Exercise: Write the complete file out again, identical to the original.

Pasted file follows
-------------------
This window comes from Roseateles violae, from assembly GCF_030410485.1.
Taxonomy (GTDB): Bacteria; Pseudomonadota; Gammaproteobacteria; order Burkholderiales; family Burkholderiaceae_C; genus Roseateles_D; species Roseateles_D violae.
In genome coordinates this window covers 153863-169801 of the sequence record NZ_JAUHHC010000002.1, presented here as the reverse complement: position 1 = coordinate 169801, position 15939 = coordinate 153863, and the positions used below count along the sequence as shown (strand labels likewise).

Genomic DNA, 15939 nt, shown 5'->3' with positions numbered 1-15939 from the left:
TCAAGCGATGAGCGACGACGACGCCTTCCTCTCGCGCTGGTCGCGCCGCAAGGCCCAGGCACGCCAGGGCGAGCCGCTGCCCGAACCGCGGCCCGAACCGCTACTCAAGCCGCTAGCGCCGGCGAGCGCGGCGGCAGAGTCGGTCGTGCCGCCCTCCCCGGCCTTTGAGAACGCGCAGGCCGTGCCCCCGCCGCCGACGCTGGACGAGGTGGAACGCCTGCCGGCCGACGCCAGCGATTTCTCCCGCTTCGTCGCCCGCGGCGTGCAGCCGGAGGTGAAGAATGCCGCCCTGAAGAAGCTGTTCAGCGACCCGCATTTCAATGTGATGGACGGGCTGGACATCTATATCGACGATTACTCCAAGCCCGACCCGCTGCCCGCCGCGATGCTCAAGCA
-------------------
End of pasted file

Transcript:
This window comes from Roseateles violae, from assembly GCF_030410485.1.
Taxonomy (GTDB): Bacteria; Pseudomonadota; Gammaproteobacteria; order Burkholderiales; family Burkholderiaceae_C; genus Roseateles_D; species Roseateles_D violae.
In genome coordinates this window covers 153863-169801 of the sequence record NZ_JAUHHC010000002.1, presented here as the reverse complement: position 1 = coordinate 169801, position 15939 = coordinate 153863, and the positions used below count along the sequence as shown (strand labels likewise).

Genomic DNA, 15939 nt, shown 5'->3' with positions numbered 1-15939 from the left:
TCAAGCGATGAGCGACGACGACGCCTTCCTCTCGCGCTGGTCGCGCCGCAAGGCCCAGGCACGCCAGGGCGAGCCGCTGCCCGAACCGCGGCCCGAACCGCTACTCAAGCCGCTAGCGCCGGCGAGCGCGGCGGCAGAGTCGGTCGTGCCGCCCTCCCCGGCCTTTGAGAACGCGCAGGCCGTGCCCCCGCCGCCGACGCTGGACGAGGTGGAACGCCTGCCGGCCGACGCCAGCGATTTCTCCCGCTTCGTCGCCCGCGGCGTGCAGCCGGAGGTGAAGAATGCCGCCCTGAAGAAGCTGTTCAGCGACCCGCATTTCAATGTGATGGACGGGCTGGACATCTATATCGACGATTACTCCAAGCCCGACCCGCTGCCCGCCGCGATGCTCAAGCA